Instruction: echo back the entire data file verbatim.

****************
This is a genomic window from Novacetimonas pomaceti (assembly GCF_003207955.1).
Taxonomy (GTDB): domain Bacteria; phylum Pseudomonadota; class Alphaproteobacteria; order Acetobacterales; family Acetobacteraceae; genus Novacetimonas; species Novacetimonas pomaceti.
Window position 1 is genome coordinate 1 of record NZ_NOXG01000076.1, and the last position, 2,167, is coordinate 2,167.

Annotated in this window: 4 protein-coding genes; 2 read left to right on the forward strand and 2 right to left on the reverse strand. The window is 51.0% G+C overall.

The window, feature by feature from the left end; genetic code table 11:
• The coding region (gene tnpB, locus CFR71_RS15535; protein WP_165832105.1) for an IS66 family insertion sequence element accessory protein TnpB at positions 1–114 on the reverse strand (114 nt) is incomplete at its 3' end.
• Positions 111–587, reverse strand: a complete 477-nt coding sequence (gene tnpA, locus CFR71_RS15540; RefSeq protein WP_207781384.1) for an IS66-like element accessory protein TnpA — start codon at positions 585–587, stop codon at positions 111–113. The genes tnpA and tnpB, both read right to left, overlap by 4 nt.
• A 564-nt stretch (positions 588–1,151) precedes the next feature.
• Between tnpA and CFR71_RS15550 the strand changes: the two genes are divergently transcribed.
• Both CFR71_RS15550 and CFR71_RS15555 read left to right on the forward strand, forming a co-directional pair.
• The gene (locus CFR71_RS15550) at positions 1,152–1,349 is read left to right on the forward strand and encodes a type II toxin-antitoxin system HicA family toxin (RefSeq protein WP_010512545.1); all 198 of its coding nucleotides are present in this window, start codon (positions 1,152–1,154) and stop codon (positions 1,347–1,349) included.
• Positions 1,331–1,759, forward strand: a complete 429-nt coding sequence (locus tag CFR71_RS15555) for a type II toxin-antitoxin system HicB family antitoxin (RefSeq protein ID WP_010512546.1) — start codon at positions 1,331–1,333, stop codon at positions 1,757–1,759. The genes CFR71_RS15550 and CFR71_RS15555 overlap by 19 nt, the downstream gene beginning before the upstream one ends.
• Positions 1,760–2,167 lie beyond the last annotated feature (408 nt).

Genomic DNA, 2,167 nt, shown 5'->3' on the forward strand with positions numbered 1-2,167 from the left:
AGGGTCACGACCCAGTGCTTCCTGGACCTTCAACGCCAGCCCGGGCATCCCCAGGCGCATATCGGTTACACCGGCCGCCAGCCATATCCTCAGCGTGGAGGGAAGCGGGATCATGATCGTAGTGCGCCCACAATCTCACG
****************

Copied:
This is a genomic window from Novacetimonas pomaceti (assembly GCF_003207955.1).
Taxonomy (GTDB): domain Bacteria; phylum Pseudomonadota; class Alphaproteobacteria; order Acetobacterales; family Acetobacteraceae; genus Novacetimonas; species Novacetimonas pomaceti.
Window position 1 is genome coordinate 1 of record NZ_NOXG01000076.1, and the last position, 2,167, is coordinate 2,167.

Annotated in this window: 4 protein-coding genes; 2 read left to right on the forward strand and 2 right to left on the reverse strand. The window is 51.0% G+C overall.

The window, feature by feature from the left end; genetic code table 11:
• The coding region (gene tnpB, locus CFR71_RS15535; protein WP_165832105.1) for an IS66 family insertion sequence element accessory protein TnpB at positions 1–114 on the reverse strand (114 nt) is incomplete at its 3' end.
• Positions 111–587, reverse strand: a complete 477-nt coding sequence (gene tnpA, locus CFR71_RS15540; RefSeq protein WP_207781384.1) for an IS66-like element accessory protein TnpA — start codon at positions 585–587, stop codon at positions 111–113. The genes tnpA and tnpB, both read right to left, overlap by 4 nt.
• A 564-nt stretch (positions 588–1,151) precedes the next feature.
• Between tnpA and CFR71_RS15550 the strand changes: the two genes are divergently transcribed.
• Both CFR71_RS15550 and CFR71_RS15555 read left to right on the forward strand, forming a co-directional pair.
• The gene (locus CFR71_RS15550) at positions 1,152–1,349 is read left to right on the forward strand and encodes a type II toxin-antitoxin system HicA family toxin (RefSeq protein WP_010512545.1); all 198 of its coding nucleotides are present in this window, start codon (positions 1,152–1,154) and stop codon (positions 1,347–1,349) included.
• Positions 1,331–1,759, forward strand: a complete 429-nt coding sequence (locus tag CFR71_RS15555) for a type II toxin-antitoxin system HicB family antitoxin (RefSeq protein ID WP_010512546.1) — start codon at positions 1,331–1,333, stop codon at positions 1,757–1,759. The genes CFR71_RS15550 and CFR71_RS15555 overlap by 19 nt, the downstream gene beginning before the upstream one ends.
• Positions 1,760–2,167 lie beyond the last annotated feature (408 nt).

Genomic DNA, 2,167 nt, shown 5'->3' on the forward strand with positions numbered 1-2,167 from the left:
AGGGTCACGACCCAGTGCTTCCTGGACCTTCAACGCCAGCCCGGGCATCCCCAGGCGCATATCGGTTACACCGGCCGCCAGCCATATCCTCAGCGTGGAGGGAAGCGGGATCATGATCGTAGTGCGCCCACAATCTCACG